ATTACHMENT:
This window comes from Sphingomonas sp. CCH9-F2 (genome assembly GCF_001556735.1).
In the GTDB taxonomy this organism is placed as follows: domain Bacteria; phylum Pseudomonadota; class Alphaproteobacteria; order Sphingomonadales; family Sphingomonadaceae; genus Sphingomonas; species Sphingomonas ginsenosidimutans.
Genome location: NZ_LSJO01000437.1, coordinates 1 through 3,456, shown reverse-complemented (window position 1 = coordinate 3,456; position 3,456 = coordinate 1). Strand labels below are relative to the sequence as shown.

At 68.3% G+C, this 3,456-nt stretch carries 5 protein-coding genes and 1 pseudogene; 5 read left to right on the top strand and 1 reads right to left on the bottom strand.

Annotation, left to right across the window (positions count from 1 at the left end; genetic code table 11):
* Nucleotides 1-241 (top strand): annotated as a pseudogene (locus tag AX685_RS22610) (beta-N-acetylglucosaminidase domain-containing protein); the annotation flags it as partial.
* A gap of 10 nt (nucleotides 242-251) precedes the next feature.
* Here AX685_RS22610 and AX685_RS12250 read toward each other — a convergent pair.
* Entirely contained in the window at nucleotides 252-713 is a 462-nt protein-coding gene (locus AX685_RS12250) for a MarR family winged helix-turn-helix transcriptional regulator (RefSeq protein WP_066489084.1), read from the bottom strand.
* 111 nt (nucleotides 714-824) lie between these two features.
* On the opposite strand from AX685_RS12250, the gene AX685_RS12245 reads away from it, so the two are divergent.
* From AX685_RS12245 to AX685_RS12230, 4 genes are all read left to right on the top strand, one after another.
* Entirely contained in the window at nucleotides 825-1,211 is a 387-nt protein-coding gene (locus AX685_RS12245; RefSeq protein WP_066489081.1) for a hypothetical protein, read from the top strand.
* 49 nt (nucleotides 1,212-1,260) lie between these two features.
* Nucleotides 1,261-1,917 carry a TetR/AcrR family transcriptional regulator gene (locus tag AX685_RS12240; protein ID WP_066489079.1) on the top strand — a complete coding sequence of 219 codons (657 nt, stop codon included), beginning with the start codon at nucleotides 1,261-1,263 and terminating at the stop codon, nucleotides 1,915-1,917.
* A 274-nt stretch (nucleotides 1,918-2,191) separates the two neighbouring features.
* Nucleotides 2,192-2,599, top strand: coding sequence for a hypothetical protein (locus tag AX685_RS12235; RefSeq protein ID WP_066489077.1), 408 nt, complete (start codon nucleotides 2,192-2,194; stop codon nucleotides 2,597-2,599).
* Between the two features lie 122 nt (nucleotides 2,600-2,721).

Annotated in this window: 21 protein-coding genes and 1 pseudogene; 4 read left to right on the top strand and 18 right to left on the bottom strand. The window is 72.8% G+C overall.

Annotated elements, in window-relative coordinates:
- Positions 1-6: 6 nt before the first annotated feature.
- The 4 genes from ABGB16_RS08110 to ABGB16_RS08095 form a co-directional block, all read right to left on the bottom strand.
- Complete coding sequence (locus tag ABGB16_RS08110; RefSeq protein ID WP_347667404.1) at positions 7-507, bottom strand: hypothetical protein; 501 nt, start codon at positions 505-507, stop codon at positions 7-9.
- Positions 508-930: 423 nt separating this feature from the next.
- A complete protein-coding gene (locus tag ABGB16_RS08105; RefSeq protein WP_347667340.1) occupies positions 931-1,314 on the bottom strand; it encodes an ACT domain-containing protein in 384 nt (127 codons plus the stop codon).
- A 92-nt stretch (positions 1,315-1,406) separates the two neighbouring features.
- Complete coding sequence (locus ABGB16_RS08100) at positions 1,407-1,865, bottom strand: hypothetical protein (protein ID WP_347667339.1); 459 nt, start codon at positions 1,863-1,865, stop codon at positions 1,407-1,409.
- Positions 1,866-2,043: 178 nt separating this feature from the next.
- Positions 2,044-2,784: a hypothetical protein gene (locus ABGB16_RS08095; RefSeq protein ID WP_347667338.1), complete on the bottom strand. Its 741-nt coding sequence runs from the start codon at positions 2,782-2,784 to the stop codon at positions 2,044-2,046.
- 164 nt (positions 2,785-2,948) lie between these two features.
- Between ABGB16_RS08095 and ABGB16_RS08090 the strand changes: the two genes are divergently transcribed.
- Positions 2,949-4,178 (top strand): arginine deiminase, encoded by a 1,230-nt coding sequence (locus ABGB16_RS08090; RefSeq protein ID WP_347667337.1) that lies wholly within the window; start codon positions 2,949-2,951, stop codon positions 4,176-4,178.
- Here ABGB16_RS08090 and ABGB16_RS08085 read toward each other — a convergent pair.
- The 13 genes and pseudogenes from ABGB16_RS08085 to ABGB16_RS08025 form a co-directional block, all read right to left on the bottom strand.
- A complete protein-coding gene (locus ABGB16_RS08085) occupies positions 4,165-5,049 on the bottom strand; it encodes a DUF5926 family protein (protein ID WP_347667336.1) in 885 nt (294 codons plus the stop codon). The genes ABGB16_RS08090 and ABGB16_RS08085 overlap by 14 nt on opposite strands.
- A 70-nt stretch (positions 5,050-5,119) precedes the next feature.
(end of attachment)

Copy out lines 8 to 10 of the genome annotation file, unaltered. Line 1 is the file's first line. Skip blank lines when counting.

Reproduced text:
* Here AX685_RS22610 and AX685_RS12250 read toward each other — a convergent pair.
* Entirely contained in the window at nucleotides 252-713 is a 462-nt protein-coding gene (locus AX685_RS12250) for a MarR family winged helix-turn-helix transcriptional regulator (RefSeq protein WP_066489084.1), read from the bottom strand.
* 111 nt (nucleotides 714-824) lie between these two features.